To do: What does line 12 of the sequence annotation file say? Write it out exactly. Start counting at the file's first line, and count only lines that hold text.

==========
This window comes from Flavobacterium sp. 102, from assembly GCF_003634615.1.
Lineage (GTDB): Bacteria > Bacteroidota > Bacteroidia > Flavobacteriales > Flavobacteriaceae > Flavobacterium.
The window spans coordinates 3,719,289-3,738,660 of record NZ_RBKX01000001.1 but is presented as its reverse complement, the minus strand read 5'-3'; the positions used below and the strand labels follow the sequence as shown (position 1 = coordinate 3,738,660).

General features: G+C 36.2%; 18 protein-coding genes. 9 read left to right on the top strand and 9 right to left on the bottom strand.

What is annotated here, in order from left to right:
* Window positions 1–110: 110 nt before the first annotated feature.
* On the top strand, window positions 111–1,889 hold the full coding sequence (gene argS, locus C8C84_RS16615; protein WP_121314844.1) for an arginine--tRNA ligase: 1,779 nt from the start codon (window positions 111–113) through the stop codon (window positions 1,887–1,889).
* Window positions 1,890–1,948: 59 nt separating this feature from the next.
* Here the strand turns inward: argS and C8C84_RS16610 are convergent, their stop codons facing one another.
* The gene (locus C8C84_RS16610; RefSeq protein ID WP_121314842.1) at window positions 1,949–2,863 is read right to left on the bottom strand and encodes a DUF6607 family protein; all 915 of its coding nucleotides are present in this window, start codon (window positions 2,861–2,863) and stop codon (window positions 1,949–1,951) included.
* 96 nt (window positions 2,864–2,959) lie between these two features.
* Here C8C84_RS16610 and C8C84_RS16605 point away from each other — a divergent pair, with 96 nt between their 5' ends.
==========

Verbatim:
* Here C8C84_RS16610 and C8C84_RS16605 point away from each other — a divergent pair, with 96 nt between their 5' ends.